Our big project this last fortnight was a pantomime. We’ve cracked the main canon of panto, writing Aladdin, Cinderella, Babes in the Wood, Jack and the Beanstalk, Dick Whittington, Puss in Boots. We’ve also done some more off-the-wall pieces, like the Space Panto “Watch this Space” and the Arthurian epic “Knight Fever“. This time we were turning our attention to Sinbad.
Stage one is research, and Steve handled that, reading through dozens of variations on the Sinbad story and presenting a choice of storylines for us to consider. David and I made some choices and put forward any elements we felt should be included. Steve then came up with the definitive storyline that we would work from, and divided it up into scenes. There’s a standard we use for producing panto scripts that Steve and David have developed from years of experience on both the stage and script side of panto. We have a certain number of scenes for each half, a longer first act than second, each main stage scene is followed by a front of curtain scene to allow for set changes and so on. There should be certain character types included, certain scenes that are must-haves. Each of these scenes should still, in some way serve the overall story. If the Princess has been kidnapped, the characters have to snap into action to save her, not simply go into the palace kitchens and bake a cake just so the panto can have the slop scene.
With the scene outline completed, we each take two or three scenes and write them. That’s the bit where the collaboration is suspended and we’re writing alone again.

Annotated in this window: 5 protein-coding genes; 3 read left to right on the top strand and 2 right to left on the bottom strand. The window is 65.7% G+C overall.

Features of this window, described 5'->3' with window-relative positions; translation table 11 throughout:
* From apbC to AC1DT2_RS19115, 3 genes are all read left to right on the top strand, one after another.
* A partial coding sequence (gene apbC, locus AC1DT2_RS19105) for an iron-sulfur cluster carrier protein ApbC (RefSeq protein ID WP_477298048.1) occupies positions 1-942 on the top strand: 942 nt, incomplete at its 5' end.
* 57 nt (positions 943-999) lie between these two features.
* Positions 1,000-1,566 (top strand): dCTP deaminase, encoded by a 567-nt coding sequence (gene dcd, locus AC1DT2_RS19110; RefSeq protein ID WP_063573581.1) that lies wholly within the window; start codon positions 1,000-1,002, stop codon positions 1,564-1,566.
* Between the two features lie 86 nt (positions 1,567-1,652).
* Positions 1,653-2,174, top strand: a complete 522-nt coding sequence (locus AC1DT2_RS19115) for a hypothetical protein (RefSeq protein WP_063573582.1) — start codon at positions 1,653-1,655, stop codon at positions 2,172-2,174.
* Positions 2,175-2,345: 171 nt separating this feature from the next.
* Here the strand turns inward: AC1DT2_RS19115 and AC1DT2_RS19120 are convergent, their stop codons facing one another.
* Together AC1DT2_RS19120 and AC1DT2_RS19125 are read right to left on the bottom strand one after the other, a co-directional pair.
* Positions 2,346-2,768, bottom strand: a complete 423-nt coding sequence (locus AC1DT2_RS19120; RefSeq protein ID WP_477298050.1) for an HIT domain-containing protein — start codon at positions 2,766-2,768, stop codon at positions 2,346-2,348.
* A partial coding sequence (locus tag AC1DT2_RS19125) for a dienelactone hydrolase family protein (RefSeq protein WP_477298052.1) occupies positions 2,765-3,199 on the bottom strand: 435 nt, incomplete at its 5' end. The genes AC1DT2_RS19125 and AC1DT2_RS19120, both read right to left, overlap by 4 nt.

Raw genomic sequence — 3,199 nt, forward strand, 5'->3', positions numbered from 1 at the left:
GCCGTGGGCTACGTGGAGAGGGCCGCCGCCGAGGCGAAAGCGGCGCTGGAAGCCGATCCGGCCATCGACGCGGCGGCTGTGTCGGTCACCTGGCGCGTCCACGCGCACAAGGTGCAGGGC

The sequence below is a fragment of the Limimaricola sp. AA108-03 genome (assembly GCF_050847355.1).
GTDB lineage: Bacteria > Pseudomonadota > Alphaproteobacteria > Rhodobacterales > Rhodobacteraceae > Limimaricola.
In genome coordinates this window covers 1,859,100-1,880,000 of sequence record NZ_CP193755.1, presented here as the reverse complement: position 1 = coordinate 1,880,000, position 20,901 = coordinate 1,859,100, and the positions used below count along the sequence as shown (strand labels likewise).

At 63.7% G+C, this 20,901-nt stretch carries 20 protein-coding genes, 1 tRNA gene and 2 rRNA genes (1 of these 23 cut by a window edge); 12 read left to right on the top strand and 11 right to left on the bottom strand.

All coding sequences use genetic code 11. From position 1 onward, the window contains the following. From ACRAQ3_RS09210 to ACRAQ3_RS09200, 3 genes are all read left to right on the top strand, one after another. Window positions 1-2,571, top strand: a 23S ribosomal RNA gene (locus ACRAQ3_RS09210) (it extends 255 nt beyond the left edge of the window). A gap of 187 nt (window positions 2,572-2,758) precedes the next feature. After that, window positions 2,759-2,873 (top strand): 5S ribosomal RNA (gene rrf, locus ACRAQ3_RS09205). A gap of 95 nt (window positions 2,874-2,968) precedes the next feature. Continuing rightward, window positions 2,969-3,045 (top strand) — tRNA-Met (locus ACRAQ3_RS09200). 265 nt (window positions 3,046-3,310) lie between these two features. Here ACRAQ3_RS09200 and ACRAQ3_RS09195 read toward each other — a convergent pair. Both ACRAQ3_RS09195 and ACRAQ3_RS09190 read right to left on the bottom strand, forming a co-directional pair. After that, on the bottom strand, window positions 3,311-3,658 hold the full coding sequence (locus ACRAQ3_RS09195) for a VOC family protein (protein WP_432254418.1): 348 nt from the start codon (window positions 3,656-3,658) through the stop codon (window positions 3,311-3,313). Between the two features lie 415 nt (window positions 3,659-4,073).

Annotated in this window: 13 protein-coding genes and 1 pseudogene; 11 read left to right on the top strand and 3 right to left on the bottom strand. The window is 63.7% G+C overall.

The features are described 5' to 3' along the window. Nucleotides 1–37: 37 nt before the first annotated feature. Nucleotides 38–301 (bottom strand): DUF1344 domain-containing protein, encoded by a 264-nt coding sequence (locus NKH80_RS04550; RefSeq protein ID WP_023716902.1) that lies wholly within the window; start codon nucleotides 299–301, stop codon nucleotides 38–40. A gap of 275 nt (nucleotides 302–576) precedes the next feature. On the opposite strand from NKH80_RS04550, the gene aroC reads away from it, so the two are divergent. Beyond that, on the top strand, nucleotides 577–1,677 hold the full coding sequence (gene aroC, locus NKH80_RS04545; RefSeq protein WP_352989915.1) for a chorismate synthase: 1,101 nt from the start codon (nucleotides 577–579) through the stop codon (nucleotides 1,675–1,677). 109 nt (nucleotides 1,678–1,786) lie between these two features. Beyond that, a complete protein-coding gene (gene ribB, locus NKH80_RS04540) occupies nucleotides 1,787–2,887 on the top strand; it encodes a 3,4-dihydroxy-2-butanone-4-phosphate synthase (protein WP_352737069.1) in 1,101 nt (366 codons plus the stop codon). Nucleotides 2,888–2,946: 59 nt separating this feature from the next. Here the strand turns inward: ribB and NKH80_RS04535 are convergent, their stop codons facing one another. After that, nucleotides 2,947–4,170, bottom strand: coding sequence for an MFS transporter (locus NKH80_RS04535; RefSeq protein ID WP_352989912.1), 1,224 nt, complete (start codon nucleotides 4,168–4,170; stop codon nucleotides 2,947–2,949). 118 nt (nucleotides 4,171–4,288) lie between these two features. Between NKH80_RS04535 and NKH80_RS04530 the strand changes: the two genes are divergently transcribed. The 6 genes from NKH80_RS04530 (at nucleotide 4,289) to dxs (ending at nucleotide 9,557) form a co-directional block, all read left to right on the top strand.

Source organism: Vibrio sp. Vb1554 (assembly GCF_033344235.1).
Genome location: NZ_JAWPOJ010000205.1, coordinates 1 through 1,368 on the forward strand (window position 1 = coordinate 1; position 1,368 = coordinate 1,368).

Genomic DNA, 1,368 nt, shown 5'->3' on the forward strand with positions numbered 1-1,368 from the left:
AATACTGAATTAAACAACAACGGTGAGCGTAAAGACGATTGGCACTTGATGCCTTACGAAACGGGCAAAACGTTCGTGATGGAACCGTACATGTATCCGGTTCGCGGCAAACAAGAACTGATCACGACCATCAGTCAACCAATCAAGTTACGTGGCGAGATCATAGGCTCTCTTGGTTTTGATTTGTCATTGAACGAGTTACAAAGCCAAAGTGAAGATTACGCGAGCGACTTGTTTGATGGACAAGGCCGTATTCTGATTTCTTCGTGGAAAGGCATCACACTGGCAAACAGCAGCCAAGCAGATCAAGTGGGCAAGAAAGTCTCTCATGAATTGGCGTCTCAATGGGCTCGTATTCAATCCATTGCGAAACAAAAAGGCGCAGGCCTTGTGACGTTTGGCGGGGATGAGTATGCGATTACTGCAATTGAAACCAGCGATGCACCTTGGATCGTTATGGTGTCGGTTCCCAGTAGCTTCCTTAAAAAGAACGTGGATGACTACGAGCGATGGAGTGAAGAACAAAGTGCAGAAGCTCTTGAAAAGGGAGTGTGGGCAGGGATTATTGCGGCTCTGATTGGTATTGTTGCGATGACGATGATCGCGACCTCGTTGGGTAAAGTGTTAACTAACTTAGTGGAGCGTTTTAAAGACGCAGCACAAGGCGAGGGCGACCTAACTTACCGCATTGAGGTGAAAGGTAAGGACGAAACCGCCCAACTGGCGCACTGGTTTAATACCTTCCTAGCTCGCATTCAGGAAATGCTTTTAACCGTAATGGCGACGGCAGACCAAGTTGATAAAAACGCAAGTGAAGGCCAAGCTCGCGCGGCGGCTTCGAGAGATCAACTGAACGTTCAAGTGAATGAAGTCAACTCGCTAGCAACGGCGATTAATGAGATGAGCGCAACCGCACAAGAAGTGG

That’s the bit Mrs Dim had real trouble with. Although we were all writing different parts of the panto, it’s still handy to have the others nearby. Stuck for a gag? Ask David. Need a song suggestion? Ask Steve. Written something that makes you laugh? Tell one of the others and see if it makes THEM laugh. That’s an important test. So Mrs Dim, who works in a real office with real work to do, wandered occasionally through the living room to see three middle-aged men sitting with separate laptops, sniggering at juvenile jokes, surfing the web, or listening to music. It didn’t look like work. But we were doing what we needed to do – juvenile jokes are the bread and butter of panto, the web supplies both corny jokes and useful information, and if you’re rewriting the lyrics to a song, it’s a very good idea to have the real song playing so you can match the rhyme scheme and scansion.
Ultimately, we end up with enough scenes to build an entire pantomime. That’s when the other important part of collaboration comes into play. We sit and read through the whole thing, taking different parts to perform. Reading it out loud is a useful check – does that gag work as well out loud as it does on the page? Is the name funny when you can’t see it written down? Do those stage directions make sense to other people? Those read throughs are my abiding memory of our TLC writing meetings. We laugh unashamedly at our own jokes, and at those of the others, we fight to keep our own worst jokes in and kick out others when the script is running long, we suggest the worst songs to annoy David (Ask him to include “Endless Love” in one of his scripts and you’ll see what I mean) and we tease Steve about his typos.